[/quote]

This is why a single, consistent system should be promoted at the national level. Something like Hanyu pinyin.


#153

Yes it is, it takes a native mandarin speaker an hour to learn Pinyin. Pretty much everyone I know who goes to mainland for business ends up learning it, because they have to. Its not trouble whatsoever.

Like what? Badly communicating with foreigners is the only example.

Im not sure if you are Taiwanese or maybe you have been here for a long time and not really noticed the sea of change. Chinese is big. We are not in 1995 anymore, kids everywhere are learning Chinese, everyone is communicating with China, business people are doing courses in basic Pinyin. There is a decent chance that someone coming to Taiwan will know Pinyin in 2017. Its just annoying to not follow the standard.


#154

Taiwanese can do what they want at the end of the day. But if every attempt at internationalization is geared from the vantage point of the older members of the native population (Like Icon’s example of English websites) then it is all pretty fruitless.

Hong Kong does everything it can to make communication smoother and be the most international business hub around. The international community are included as stakeholders in these type of decisions. They dont have to do that either.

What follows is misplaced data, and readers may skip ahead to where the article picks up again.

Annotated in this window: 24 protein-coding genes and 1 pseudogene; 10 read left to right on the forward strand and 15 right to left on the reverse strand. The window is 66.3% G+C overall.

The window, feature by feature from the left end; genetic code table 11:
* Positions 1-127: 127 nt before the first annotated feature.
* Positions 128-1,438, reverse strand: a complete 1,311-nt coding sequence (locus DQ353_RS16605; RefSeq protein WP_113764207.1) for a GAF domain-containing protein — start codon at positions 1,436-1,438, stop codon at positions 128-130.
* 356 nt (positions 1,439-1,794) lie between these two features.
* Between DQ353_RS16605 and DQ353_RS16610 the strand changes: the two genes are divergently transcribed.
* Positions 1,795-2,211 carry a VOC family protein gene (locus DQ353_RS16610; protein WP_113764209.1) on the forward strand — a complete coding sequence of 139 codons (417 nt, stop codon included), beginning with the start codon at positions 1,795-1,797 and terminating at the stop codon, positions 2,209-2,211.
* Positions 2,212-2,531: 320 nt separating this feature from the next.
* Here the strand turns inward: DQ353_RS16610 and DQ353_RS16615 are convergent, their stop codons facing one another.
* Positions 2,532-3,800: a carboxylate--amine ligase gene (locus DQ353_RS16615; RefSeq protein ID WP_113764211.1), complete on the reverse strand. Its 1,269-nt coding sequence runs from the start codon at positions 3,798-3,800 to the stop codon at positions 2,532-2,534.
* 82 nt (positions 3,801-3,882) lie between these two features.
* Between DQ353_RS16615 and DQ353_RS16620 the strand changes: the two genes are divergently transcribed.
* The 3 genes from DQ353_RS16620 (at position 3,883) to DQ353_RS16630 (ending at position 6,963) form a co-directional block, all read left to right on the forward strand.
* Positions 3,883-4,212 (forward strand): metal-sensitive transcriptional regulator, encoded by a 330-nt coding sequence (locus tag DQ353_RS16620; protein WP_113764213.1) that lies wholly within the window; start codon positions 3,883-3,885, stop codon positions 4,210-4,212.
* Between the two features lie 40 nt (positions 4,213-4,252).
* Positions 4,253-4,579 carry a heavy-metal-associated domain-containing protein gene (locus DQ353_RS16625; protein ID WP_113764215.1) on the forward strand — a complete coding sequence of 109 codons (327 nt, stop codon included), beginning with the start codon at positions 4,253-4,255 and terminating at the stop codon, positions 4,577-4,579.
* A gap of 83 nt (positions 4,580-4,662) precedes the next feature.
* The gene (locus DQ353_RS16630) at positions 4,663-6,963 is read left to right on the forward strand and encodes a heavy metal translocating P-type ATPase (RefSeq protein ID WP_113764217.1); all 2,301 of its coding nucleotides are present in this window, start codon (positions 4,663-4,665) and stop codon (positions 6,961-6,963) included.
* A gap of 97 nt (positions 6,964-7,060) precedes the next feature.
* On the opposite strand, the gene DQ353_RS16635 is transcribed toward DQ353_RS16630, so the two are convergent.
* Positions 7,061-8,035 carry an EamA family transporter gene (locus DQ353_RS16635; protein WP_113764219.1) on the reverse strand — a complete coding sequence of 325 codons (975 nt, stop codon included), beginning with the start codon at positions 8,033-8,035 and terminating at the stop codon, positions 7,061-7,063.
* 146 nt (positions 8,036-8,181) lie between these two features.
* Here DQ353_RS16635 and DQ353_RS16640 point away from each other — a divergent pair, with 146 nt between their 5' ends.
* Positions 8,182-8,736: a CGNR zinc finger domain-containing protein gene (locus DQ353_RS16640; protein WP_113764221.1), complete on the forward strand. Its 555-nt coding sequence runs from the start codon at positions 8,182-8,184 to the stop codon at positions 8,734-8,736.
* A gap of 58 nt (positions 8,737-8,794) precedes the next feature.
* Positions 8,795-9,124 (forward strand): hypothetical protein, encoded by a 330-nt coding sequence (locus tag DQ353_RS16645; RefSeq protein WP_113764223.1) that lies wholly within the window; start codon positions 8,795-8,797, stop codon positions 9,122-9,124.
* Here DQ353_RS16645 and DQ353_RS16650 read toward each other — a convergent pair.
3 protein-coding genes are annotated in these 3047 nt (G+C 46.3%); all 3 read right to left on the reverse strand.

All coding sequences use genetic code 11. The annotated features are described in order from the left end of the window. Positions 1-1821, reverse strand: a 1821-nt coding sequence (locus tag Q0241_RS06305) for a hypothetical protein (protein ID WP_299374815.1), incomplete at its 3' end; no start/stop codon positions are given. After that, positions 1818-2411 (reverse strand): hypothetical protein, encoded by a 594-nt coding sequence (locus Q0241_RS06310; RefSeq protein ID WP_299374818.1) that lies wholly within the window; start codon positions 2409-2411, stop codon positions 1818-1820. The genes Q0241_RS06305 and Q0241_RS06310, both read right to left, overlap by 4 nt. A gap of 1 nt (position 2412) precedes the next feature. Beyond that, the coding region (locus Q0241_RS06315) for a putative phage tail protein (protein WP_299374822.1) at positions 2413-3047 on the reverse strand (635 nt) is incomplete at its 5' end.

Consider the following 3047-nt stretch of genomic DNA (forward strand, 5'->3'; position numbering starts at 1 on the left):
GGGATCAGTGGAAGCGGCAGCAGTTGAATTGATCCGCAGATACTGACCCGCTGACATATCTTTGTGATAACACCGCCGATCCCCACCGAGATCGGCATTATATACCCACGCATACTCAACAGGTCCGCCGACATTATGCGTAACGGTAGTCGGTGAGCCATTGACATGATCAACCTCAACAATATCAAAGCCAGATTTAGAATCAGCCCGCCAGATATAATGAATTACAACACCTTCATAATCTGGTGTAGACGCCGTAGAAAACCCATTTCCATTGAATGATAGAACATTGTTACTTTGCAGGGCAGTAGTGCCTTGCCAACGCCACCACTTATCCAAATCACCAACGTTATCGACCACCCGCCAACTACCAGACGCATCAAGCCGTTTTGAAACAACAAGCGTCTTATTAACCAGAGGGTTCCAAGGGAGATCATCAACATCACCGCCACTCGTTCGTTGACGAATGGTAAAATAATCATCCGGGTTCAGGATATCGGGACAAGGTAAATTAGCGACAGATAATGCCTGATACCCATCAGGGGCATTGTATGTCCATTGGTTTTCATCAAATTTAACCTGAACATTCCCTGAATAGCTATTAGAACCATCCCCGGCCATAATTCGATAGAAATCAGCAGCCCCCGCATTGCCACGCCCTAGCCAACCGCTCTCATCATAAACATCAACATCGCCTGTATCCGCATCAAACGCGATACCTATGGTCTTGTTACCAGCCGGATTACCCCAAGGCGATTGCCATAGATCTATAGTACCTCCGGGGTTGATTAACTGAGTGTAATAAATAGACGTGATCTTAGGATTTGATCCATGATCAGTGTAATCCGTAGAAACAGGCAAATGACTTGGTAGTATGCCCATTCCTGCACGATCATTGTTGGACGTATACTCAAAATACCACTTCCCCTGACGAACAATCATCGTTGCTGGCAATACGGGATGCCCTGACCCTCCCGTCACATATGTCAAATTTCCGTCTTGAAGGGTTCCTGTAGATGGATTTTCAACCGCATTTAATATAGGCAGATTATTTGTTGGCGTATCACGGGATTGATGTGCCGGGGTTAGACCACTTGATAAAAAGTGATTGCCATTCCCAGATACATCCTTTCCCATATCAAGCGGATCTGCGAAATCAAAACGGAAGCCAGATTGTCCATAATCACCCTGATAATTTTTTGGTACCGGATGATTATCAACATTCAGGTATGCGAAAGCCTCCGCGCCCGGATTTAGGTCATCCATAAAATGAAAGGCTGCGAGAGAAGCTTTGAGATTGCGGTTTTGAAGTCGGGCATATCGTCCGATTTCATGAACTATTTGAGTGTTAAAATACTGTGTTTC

#155

The system most people use is English, either natively or as a strong second language. By English pronunciation rules - such as they are - “Xinyi” sounds like a stifled sneeze.

Hanyu? Mainlanders use that, but there are fewer of them these days, and a lot of the locals are saying good riddance.

Rejecting Hanyu is a political statement that Taiwanese could be inclined to make. Let’s debate an alternative that they might accept that would work for waiguo types.


#156

Then they will know some Chinese and pinyin and the differences should be trivial to them. It may be annoying, but that doesn’t hold a candle to political realities faced by people who live here, if they deem it desirable to have another system for such reasons.


#157